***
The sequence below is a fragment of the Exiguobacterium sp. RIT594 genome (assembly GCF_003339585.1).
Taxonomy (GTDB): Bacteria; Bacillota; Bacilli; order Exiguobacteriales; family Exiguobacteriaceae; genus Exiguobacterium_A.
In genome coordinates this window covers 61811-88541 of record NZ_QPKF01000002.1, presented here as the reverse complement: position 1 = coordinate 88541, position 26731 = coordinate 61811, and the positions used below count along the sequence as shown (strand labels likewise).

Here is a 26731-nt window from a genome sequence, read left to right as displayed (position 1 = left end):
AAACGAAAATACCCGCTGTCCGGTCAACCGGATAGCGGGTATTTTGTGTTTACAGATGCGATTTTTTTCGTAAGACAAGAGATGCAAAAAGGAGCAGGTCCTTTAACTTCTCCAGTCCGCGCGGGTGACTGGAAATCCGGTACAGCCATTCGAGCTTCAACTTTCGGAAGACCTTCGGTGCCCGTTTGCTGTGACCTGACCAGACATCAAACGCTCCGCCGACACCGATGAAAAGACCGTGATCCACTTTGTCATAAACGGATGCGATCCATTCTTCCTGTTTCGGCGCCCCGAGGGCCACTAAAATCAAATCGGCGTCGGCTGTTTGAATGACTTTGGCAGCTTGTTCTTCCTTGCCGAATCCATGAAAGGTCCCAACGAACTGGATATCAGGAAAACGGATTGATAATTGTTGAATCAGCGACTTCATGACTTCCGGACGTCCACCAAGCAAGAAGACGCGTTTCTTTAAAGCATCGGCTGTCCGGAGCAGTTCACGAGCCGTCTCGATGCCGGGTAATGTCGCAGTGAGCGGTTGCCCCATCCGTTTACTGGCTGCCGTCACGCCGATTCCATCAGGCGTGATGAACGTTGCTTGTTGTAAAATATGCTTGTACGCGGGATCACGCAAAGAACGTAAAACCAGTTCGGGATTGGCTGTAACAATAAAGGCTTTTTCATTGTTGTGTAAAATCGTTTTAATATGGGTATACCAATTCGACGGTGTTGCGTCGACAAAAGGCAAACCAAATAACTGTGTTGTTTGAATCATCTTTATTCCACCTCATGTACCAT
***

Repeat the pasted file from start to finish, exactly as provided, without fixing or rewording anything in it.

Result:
The sequence below is a fragment of the Exiguobacterium sp. RIT594 genome (assembly GCF_003339585.1).
Taxonomy (GTDB): Bacteria; Bacillota; Bacilli; order Exiguobacteriales; family Exiguobacteriaceae; genus Exiguobacterium_A.
In genome coordinates this window covers 61811-88541 of record NZ_QPKF01000002.1, presented here as the reverse complement: position 1 = coordinate 88541, position 26731 = coordinate 61811, and the positions used below count along the sequence as shown (strand labels likewise).

Here is a 26731-nt window from a genome sequence, read left to right as displayed (position 1 = left end):
AAACGAAAATACCCGCTGTCCGGTCAACCGGATAGCGGGTATTTTGTGTTTACAGATGCGATTTTTTTCGTAAGACAAGAGATGCAAAAAGGAGCAGGTCCTTTAACTTCTCCAGTCCGCGCGGGTGACTGGAAATCCGGTACAGCCATTCGAGCTTCAACTTTCGGAAGACCTTCGGTGCCCGTTTGCTGTGACCTGACCAGACATCAAACGCTCCGCCGACACCGATGAAAAGACCGTGATCCACTTTGTCATAAACGGATGCGATCCATTCTTCCTGTTTCGGCGCCCCGAGGGCCACTAAAATCAAATCGGCGTCGGCTGTTTGAATGACTTTGGCAGCTTGTTCTTCCTTGCCGAATCCATGAAAGGTCCCAACGAACTGGATATCAGGAAAACGGATTGATAATTGTTGAATCAGCGACTTCATGACTTCCGGACGTCCACCAAGCAAGAAGACGCGTTTCTTTAAAGCATCGGCTGTCCGGAGCAGTTCACGAGCCGTCTCGATGCCGGGTAATGTCGCAGTGAGCGGTTGCCCCATCCGTTTACTGGCTGCCGTCACGCCGATTCCATCAGGCGTGATGAACGTTGCTTGTTGTAAAATATGCTTGTACGCGGGATCACGCAAAGAACGTAAAACCAGTTCGGGATTGGCTGTAACAATAAAGGCTTTTTCATTGTTGTGTAAAATCGTTTTAATATGGGTATACCAATTCGACGGTGTTGCGTCGACAAAAGGCAAACCAAATAACTGTGTTGTTTGAATCATCTTTATTCCACCTCATGTACCAT